Breastfeeding & What to Avoid

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Breastfeeding is a goal that many people share. One Google search will yield tons of different advice on things to avoid when you’re nursing your baby including alcohol, dairy, and eggs. We’re here to give you the real deal on what you should be avoiding (in real life).


Unsupportive People


While breastfeeding is natural, it certainly can be a challenge. It’s not something that comes easily to many people and a layer of judgment is an unnecessary addition! If someone in your life is vocal and disapproving of your breastfeeding journey, it may be time to set up boundaries with the person. Your nursing relationship with your baby needs support!


Extreme Diet Changes


Unless medically necessary, typically radical diet changes aren’t necessary when breastfeeding. Your body processes all food you take in before pulling the nutrients and creating milk for your baby so in all likelihood, it isn’t dairy that is making your baby gassy. Old wisdom would tell mothers to cut out dairy, eggs, soy, and even broccoli to help their babies’ tummies but, in reality, it’s more likely air from a shallow or incorrect latch. Don’t go cutting things out until you have a recommendation from your doctor!


Lengthy Articles with Scary Anecdotes


There are articles floating around that paint breastfeeding as scary and painful. While it can be, it doesn’t have to be and these articles will do nothing but feed into your anxiety surrounding nourishing your baby. Hold fast to the suggestion above about unsupportive people and keep these less-than-helpful articles away from your mommy eyes.


Hard-and-Fast Rules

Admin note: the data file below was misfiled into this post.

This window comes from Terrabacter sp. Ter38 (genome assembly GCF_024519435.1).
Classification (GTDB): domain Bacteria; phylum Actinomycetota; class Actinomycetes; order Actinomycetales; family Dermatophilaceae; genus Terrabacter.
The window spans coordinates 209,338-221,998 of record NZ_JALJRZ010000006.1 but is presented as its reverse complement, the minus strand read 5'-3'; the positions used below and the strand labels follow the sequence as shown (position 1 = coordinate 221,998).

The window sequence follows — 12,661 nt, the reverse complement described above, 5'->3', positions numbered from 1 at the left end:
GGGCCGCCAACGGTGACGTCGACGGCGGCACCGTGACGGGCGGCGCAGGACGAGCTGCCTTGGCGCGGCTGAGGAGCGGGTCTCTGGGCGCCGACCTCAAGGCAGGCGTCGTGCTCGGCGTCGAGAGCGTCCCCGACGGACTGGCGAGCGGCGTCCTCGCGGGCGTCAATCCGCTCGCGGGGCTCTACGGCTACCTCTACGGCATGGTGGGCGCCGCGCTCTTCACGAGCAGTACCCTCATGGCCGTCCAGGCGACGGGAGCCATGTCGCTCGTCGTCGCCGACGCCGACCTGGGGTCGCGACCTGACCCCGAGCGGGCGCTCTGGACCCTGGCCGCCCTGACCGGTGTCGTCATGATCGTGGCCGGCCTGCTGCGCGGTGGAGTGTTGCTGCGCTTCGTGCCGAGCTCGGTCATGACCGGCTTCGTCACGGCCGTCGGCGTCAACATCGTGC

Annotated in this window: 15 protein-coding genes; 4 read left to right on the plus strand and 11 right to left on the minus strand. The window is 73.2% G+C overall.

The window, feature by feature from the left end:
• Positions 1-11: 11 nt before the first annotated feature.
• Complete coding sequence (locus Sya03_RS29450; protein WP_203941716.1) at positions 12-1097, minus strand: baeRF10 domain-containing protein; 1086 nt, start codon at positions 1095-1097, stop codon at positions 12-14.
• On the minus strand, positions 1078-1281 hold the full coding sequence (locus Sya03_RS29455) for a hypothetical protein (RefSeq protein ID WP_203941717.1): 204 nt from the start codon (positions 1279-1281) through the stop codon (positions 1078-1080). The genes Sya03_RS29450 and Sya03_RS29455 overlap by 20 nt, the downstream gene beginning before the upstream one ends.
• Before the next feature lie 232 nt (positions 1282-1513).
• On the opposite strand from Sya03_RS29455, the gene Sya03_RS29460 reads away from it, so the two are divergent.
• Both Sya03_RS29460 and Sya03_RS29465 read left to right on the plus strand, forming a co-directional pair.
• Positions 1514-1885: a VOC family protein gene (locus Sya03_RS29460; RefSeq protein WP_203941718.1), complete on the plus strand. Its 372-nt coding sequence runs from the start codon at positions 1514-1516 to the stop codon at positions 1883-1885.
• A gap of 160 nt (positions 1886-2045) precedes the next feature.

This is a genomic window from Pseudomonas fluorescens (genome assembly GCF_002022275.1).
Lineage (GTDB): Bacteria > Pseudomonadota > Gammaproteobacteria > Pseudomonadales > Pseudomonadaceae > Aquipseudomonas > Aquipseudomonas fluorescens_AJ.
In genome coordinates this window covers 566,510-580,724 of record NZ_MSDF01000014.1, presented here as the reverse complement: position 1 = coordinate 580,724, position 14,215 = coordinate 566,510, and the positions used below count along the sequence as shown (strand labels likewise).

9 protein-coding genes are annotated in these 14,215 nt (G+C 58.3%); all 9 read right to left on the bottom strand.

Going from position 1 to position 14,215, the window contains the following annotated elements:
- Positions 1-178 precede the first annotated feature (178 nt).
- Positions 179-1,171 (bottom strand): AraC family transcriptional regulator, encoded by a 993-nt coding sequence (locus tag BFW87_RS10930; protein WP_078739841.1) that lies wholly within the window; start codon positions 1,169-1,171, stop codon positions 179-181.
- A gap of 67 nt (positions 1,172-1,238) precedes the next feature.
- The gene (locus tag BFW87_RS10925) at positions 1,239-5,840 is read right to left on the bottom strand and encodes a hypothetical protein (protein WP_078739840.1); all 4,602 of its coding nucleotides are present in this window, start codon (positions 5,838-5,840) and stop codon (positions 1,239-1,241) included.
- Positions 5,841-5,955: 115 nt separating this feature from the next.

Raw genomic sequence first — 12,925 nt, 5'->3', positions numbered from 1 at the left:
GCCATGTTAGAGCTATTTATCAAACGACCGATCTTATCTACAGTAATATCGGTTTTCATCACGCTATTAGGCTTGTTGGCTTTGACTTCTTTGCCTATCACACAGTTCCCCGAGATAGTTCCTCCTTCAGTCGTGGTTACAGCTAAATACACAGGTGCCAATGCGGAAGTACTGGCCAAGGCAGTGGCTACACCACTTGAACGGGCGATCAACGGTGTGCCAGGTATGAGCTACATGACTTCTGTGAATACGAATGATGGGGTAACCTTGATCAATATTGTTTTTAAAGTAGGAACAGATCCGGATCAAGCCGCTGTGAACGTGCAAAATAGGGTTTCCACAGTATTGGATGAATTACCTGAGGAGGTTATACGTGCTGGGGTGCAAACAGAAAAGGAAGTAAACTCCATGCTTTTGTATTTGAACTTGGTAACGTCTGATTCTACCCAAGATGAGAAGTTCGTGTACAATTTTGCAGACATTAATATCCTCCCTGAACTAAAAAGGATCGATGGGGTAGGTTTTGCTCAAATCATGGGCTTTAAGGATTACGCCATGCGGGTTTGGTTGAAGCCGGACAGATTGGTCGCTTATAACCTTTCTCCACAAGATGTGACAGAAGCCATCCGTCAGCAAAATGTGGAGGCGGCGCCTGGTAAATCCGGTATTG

When it comes to breastfeeding there are a few guidelines that are important to observe. Things like watching baby’s wet and dirty diapers to ensure they’re eating well, paying attention to weight gain, and making sure to visit a doctor if you notice anything concerning within yourself or your baby. Otherwise? There are really no hard-and-fast rules for breastfeeding. Remove the “baby must eat X ounces at Y” and pay closer attention to how your body feels and how your baby responds to get an accurate read on how your nursing is going. Each breastfeeding experience is different and requires different, flexible guidelines.


Obsessing Over Numbers


While it is important to weigh baby and make sure they’re gaining weight well, it’s less important to obsess over each and every half ounce. In healthy newborns, it’s more important to follow baby’s cues and feed on demand. Some babies drain the breast in 8 minutes flat, others take 30+. The minutes baby is eating don’t necessarily indicate an issue, nor does how long baby sleeps in between feeds or if they happen to take half an ounce less at one feed. The numbers you should pay attention to? Get a general feel for how many wet and dirty diapers baby has each day and you’ll start to notice when they have exceptionally more or less. These are great indicators of health. As long as baby is growing and thriving, there’s no need to stress out over numbers.


It’s super important to maintain and protect your mental state when you’re breastfeeding! Help guard your mind by reading, thinking, and surrounding yourself with positive support. That way if you do stumble upon a bump in the road (and you very well may), you’ll be in the right mindset to find a solution.


Happy Nursing!